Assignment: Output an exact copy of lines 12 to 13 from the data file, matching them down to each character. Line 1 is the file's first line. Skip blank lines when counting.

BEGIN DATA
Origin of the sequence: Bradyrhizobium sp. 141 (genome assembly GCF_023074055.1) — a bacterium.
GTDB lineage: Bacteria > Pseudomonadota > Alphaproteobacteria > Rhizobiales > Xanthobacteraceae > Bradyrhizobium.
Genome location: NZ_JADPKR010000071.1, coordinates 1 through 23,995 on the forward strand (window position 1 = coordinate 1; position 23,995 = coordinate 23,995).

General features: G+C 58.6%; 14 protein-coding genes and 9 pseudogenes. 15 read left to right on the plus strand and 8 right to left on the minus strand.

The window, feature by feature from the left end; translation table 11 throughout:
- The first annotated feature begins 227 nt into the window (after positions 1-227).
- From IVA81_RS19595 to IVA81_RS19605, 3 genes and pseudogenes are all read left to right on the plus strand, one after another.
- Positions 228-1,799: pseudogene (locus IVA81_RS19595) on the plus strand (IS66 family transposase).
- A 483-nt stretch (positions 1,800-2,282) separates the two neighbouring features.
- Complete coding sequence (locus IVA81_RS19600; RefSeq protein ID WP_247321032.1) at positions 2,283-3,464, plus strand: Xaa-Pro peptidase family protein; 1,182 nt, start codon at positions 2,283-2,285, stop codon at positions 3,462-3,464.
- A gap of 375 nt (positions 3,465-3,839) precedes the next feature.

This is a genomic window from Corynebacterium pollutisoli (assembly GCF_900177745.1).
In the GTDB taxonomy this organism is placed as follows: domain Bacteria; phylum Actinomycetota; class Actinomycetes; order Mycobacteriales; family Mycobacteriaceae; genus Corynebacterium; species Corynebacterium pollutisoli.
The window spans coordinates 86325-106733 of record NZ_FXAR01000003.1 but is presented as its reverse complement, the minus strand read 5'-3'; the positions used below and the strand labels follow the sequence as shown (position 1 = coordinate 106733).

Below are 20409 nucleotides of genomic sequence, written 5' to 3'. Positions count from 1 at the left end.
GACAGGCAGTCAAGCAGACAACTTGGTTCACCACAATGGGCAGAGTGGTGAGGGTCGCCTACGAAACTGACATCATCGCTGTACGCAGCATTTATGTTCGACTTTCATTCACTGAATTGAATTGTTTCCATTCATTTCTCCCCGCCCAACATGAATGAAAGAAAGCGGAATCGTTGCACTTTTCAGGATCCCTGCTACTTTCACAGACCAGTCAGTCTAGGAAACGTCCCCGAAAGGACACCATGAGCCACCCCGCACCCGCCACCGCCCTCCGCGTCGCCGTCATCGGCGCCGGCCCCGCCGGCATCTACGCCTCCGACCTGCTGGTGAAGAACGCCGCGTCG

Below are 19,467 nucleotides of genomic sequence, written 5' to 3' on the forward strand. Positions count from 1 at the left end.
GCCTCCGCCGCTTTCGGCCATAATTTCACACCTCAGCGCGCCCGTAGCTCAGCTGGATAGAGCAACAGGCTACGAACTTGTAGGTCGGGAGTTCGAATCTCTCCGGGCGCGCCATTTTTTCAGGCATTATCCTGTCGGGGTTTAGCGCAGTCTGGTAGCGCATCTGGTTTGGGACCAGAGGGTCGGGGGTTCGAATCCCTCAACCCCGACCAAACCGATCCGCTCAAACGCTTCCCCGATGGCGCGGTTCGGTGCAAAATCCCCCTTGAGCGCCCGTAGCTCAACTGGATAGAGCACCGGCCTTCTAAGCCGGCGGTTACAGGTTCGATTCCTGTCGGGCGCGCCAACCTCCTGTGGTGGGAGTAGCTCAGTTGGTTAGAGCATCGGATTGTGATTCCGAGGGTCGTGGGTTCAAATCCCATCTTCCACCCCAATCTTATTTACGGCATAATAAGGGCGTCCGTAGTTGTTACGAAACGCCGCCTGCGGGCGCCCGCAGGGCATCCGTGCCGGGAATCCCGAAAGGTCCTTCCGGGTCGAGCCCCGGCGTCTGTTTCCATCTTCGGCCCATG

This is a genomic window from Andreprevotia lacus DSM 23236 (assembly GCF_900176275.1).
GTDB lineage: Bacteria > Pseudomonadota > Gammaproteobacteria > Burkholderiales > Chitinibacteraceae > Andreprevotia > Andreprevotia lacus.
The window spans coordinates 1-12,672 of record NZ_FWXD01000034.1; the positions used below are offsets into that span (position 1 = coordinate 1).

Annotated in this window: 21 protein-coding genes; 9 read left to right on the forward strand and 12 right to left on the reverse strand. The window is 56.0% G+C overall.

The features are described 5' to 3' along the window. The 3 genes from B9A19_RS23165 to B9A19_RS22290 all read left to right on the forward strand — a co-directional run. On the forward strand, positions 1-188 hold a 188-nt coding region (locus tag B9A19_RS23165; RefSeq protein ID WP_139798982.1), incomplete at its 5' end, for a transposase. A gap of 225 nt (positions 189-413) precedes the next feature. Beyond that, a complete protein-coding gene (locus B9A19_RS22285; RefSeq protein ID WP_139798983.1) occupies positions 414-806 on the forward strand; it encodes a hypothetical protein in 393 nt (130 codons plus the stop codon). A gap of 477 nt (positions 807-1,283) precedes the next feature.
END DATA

This is a genomic window from Corynebacterium pollutisoli (assembly GCF_900177745.1).
In the GTDB taxonomy this organism is placed as follows: domain Bacteria; phylum Actinomycetota; class Actinomycetes; order Mycobacteriales; family Mycobacteriaceae; genus Corynebacterium; species Corynebacterium pollutisoli.